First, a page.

271

System Pulse Source

157

T

Tabular View

282

tcGas

428

tcGas Accessories

389

TcGas Corrections

240

tcGas Default Settings

453

tcGas INOPs

87

462

Technical Alarm Messages (INOPs)

68

Telemetry Data Window

268

Telemetry INOPs

92

Temp

421

Temperature Accessories

384

Temperature Correction for tcpCO2

240

Temperature Default Settings

449

Temperature INOPs

78

Testing Alarms

60

The Events Database

300

Timer Counting Direction

357

Timer Label

356

Timer Setup Pop-up Keys

356

Timer Types

355

Timer Volume

357

To Change the Size of all the ECG

Waves

117

To Change the Size of an Individual ECG

Wave

117

To Discharge a Patient

99

To Pause All Alarms

52

To Switch All Alarms Off

52

To Switch Individual Measurement Alarms

On or Off

53

Trademark Acknowledgement

394

Traditional Audible Alarms (HP/Agilent/

Philips/Carenet)

49

Transferring a Centrally-Monitored

Patient

101

Transferring a Centrally-Monitored Patient with X2 or MP5

102

Transferring a Centrally-Monitored Patient with X2 or MP5 using IIT

102

Transferring a Patient with an X1 (no

Information Center)

103

Transferring a Patient with an X2 or MP5

(no Information Center)

103

Transferring Patients

100

Transferring Patients And Moving

Manually Between Phases

312

Trend Group

277

Trend Groups

277

Trend Interval

278

Trend Parameter Scales

278

Trend Priority

278

Trend Scales for Segment

Measurements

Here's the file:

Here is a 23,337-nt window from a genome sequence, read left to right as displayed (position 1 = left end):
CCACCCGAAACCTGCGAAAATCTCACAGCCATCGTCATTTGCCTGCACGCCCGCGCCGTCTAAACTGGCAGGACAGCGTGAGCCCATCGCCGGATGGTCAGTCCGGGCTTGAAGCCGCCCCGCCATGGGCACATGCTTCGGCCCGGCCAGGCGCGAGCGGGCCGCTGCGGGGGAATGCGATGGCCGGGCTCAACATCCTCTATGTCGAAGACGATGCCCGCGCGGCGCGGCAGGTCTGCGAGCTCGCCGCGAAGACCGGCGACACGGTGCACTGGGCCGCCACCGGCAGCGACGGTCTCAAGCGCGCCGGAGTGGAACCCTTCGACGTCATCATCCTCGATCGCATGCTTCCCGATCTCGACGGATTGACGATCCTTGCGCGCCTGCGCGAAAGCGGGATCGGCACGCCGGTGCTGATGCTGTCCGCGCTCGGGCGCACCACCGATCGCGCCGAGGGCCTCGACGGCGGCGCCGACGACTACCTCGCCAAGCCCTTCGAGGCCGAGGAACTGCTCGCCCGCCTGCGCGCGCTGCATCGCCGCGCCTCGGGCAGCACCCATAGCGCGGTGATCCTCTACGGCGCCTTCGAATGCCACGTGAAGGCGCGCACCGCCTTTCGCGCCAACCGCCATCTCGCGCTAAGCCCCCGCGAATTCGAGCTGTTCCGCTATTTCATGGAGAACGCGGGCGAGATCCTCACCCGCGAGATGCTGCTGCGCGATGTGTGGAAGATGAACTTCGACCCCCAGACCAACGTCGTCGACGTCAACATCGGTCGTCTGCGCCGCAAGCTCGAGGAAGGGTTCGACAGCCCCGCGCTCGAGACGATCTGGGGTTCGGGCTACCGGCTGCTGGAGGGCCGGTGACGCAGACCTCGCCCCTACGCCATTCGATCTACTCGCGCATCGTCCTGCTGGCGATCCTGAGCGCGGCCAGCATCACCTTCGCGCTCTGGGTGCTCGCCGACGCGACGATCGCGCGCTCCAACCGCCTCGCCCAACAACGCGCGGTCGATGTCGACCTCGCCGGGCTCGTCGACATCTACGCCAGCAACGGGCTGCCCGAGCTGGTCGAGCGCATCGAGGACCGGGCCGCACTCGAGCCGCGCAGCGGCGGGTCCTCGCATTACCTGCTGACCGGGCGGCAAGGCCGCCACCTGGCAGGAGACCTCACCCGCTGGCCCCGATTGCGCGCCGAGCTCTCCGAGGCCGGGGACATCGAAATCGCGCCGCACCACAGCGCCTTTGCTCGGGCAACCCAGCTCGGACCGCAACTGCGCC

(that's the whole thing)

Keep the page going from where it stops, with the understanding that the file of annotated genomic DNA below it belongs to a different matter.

277

Trend View

149

Trending Multiple-Value

Measurements

280

Trends

273

Trends Databases

280

Trends Pop-Up Keys

274

Triggering Events Manually

299

Troubleshooting

371

Troubleshooting tcGas Calibration

239

Troubleshooting the Pressure

Calibration

193

Troubleshooting the Zero

188

Trunk Cables

373

,

376

Two Or More Infection Signs Or

Symptoms Confirmed

314

U

Unavailable Printer

Re-routing Reports

332

Understanding Profiles

33

Understanding PVC-Related Alarms

141

Understanding Screens

31

Understanding Settings

34

Understanding SpO2 Alarms

170

Understanding the Arrhythmia

Display

134

Understanding the Care Group Overview

Bar

108

Understanding the ECG Display

114

Understanding the NBP Numerics

178

Understanding the Resp Display

162

Understanding the ST Display

143

Updating an ST Map Reference

Baseline

150

Updating ST Baseline Snippets

144

Updating The Frozen Wave

40

Use Models With Telemetry

272

Using a Mouse or Trackball

24